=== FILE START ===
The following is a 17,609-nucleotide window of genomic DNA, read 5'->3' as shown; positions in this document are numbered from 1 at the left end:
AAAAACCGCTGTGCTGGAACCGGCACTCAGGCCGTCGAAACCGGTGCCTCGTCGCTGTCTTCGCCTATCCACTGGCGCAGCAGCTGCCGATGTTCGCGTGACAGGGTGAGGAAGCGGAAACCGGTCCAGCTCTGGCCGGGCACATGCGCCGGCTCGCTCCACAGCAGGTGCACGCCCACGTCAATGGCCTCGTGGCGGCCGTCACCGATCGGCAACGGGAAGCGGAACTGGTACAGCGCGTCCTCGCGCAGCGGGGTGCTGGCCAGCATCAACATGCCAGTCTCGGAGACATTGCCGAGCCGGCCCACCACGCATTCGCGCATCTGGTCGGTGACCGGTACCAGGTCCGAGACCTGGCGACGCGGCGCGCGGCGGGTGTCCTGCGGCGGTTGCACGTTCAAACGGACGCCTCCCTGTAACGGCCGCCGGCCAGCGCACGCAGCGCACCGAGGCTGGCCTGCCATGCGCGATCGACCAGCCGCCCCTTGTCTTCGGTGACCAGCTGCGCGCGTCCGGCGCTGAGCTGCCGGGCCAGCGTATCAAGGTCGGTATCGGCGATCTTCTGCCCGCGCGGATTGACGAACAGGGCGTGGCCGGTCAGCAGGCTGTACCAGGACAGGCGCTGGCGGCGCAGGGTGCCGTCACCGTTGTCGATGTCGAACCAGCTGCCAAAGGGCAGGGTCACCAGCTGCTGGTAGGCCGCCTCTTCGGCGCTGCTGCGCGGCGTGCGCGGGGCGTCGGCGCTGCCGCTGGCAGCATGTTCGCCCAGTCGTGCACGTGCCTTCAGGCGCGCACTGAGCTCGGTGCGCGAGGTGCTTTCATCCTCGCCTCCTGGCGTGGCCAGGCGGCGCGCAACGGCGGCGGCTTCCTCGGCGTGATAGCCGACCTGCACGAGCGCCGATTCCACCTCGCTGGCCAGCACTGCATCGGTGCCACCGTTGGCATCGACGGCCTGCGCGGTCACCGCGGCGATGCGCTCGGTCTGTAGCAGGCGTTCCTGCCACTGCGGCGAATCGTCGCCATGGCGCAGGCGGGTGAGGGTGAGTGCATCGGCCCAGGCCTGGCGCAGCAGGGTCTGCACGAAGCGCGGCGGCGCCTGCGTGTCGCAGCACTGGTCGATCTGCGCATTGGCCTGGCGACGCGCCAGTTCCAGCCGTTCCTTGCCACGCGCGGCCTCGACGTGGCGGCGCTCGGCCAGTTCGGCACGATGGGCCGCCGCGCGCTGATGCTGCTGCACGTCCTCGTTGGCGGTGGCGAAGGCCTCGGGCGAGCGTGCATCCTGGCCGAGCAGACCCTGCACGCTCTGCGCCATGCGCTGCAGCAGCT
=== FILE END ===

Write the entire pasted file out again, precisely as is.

The following is a 17,609-nucleotide window of genomic DNA, read 5'->3' as shown; positions in this document are numbered from 1 at the left end:
AAAAACCGCTGTGCTGGAACCGGCACTCAGGCCGTCGAAACCGGTGCCTCGTCGCTGTCTTCGCCTATCCACTGGCGCAGCAGCTGCCGATGTTCGCGTGACAGGGTGAGGAAGCGGAAACCGGTCCAGCTCTGGCCGGGCACATGCGCCGGCTCGCTCCACAGCAGGTGCACGCCCACGTCAATGGCCTCGTGGCGGCCGTCACCGATCGGCAACGGGAAGCGGAACTGGTACAGCGCGTCCTCGCGCAGCGGGGTGCTGGCCAGCATCAACATGCCAGTCTCGGAGACATTGCCGAGCCGGCCCACCACGCATTCGCGCATCTGGTCGGTGACCGGTACCAGGTCCGAGACCTGGCGACGCGGCGCGCGGCGGGTGTCCTGCGGCGGTTGCACGTTCAAACGGACGCCTCCCTGTAACGGCCGCCGGCCAGCGCACGCAGCGCACCGAGGCTGGCCTGCCATGCGCGATCGACCAGCCGCCCCTTGTCTTCGGTGACCAGCTGCGCGCGTCCGGCGCTGAGCTGCCGGGCCAGCGTATCAAGGTCGGTATCGGCGATCTTCTGCCCGCGCGGATTGACGAACAGGGCGTGGCCGGTCAGCAGGCTGTACCAGGACAGGCGCTGGCGGCGCAGGGTGCCGTCACCGTTGTCGATGTCGAACCAGCTGCCAAAGGGCAGGGTCACCAGCTGCTGGTAGGCCGCCTCTTCGGCGCTGCTGCGCGGCGTGCGCGGGGCGTCGGCGCTGCCGCTGGCAGCATGTTCGCCCAGTCGTGCACGTGCCTTCAGGCGCGCACTGAGCTCGGTGCGCGAGGTGCTTTCATCCTCGCCTCCTGGCGTGGCCAGGCGGCGCGCAACGGCGGCGGCTTCCTCGGCGTGATAGCCGACCTGCACGAGCGCCGATTCCACCTCGCTGGCCAGCACTGCATCGGTGCCACCGTTGGCATCGACGGCCTGCGCGGTCACCGCGGCGATGCGCTCGGTCTGTAGCAGGCGTTCCTGCCACTGCGGCGAATCGTCGCCATGGCGCAGGCGGGTGAGGGTGAGTGCATCGGCCCAGGCCTGGCGCAGCAGGGTCTGCACGAAGCGCGGCGGCGCCTGCGTGTCGCAGCACTGGTCGATCTGCGCATTGGCCTGGCGACGCGCCAGTTCCAGCCGTTCCTTGCCACGCGCGGCCTCGACGTGGCGGCGCTCGGCCAGTTCGGCACGATGGGCCGCCGCGCGCTGATGCTGCTGCACGTCCTCGTTGGCGGTGGCGAAGGCCTCGGGCGAGCGTGCATCCTGGCCGAGCAGACCCTGCACGCTCTGCGCCATGCGCTGCAGCAGCT